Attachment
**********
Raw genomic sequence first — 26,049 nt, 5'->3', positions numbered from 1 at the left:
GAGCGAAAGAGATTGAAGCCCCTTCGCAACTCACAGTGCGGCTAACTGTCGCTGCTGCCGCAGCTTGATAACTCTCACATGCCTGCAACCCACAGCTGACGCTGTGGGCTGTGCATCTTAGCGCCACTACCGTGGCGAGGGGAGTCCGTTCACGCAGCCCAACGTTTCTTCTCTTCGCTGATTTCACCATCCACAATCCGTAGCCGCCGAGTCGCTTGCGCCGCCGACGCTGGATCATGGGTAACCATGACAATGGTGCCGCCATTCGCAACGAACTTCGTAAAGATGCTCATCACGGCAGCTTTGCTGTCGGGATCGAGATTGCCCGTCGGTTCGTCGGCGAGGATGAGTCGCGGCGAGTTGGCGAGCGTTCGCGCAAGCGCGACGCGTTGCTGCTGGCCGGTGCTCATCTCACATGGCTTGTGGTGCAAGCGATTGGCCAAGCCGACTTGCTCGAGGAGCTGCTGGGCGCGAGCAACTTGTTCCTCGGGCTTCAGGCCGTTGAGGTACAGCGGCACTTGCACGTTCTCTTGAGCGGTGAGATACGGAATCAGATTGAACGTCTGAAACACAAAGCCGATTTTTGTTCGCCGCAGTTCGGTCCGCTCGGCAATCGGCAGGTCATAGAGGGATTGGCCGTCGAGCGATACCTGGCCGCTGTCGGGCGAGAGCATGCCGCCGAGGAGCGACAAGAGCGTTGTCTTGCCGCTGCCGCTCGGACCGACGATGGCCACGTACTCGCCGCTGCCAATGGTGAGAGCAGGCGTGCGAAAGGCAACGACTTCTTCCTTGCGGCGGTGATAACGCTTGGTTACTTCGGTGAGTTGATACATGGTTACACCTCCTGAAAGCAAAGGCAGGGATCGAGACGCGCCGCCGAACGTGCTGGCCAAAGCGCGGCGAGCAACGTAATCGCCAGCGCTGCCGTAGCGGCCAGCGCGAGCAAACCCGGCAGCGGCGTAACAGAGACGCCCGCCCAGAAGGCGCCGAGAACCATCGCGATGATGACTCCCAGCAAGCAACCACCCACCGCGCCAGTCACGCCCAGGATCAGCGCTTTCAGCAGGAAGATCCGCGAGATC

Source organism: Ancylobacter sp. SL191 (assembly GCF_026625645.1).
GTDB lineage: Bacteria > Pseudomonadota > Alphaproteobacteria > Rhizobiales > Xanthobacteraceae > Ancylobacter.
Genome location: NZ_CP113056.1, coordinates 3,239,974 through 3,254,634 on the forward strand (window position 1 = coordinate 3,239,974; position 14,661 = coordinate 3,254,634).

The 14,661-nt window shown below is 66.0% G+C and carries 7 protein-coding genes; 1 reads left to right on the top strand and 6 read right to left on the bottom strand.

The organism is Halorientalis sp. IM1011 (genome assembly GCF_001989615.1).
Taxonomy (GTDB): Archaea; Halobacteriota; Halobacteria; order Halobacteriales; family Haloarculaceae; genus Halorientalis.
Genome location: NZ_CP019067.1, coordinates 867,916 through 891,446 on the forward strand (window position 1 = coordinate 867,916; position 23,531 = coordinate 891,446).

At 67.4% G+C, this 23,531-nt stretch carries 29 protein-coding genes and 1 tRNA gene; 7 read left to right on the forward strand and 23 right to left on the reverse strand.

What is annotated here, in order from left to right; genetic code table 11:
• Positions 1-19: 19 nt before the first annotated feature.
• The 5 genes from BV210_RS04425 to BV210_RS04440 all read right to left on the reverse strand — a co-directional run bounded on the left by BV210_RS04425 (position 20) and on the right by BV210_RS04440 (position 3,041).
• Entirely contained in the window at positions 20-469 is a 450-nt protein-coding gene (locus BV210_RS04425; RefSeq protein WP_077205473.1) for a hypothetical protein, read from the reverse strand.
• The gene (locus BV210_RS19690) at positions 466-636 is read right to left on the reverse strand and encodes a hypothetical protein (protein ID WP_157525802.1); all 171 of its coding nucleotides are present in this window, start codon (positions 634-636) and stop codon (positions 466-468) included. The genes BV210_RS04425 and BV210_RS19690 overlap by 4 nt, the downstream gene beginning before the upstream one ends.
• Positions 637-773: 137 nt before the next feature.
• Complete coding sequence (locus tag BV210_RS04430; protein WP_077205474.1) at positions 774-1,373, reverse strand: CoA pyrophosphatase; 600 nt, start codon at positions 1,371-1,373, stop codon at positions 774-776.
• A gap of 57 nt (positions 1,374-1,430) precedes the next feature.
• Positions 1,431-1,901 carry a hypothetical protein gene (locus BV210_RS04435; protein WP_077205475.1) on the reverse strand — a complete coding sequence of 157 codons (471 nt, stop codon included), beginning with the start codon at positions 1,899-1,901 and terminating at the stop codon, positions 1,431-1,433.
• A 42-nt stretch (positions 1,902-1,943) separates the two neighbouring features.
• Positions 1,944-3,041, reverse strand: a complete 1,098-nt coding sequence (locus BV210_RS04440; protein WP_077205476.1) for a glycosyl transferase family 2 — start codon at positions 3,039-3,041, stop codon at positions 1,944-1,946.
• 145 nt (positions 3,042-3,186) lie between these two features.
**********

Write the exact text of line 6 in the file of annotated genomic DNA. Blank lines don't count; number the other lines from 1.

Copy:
The 14,661-nt window shown below is 66.0% G+C and carries 7 protein-coding genes; 1 reads left to right on the top strand and 6 read right to left on the bottom strand.